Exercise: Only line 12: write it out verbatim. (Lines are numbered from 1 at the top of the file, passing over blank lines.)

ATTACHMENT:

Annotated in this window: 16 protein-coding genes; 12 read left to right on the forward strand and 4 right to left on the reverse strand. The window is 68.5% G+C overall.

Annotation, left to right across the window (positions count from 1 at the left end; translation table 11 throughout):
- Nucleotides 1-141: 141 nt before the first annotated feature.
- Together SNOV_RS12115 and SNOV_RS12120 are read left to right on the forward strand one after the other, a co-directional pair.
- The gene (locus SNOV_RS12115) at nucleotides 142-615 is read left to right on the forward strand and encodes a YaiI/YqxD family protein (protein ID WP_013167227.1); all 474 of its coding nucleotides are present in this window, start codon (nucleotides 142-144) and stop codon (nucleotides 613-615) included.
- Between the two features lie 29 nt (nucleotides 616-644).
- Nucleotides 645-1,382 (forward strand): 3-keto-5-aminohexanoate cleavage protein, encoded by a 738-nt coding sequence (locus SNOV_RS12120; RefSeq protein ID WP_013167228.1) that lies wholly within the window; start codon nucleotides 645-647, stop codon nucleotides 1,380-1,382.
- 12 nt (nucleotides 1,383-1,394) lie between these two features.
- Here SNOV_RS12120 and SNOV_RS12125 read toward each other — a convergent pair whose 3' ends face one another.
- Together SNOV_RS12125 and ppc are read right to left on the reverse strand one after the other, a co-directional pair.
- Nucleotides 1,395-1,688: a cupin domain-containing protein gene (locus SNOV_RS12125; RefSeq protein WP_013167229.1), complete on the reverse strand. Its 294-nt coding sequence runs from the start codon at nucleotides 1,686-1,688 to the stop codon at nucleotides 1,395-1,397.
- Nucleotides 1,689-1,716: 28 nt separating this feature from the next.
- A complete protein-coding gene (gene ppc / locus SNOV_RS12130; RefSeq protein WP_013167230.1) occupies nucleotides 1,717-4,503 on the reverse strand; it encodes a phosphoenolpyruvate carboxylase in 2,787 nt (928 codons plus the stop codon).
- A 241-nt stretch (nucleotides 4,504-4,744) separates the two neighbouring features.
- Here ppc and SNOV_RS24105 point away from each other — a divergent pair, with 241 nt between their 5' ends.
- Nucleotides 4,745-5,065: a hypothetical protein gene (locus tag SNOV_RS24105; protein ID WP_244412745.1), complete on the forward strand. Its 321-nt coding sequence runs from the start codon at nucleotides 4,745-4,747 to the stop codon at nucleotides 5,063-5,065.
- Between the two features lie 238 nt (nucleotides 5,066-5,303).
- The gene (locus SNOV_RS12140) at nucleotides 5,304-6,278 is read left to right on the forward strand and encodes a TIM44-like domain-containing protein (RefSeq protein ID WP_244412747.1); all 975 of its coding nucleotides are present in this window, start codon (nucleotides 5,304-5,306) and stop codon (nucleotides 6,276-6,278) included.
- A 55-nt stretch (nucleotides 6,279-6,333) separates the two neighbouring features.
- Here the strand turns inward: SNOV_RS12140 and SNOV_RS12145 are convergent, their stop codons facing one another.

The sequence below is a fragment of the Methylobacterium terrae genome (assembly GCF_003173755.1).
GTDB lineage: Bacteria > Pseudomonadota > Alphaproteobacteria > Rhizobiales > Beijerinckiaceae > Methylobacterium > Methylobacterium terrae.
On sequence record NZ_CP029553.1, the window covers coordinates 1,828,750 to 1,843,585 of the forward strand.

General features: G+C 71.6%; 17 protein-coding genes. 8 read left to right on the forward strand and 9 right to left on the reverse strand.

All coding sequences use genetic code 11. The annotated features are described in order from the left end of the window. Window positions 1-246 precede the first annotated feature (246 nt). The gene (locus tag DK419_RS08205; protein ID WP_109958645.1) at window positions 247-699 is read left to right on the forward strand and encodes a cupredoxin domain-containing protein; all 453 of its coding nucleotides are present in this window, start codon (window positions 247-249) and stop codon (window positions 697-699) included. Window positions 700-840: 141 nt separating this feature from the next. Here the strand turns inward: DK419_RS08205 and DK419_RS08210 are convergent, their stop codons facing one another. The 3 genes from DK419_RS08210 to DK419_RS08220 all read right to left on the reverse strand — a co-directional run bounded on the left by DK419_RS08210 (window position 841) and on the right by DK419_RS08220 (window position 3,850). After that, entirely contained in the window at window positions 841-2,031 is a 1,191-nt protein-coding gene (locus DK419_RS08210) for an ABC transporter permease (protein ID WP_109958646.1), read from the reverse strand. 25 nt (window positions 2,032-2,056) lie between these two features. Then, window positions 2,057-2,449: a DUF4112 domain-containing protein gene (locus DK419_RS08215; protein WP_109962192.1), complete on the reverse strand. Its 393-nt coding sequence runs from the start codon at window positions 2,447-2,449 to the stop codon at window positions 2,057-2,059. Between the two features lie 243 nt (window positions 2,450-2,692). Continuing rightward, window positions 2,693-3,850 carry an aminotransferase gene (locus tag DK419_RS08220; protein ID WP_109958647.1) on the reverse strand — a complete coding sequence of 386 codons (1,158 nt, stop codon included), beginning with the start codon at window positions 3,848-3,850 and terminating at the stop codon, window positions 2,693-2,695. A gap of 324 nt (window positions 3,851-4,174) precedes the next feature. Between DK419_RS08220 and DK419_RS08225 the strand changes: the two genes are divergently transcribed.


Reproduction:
- Nucleotides 1,689-1,716: 28 nt separating this feature from the next.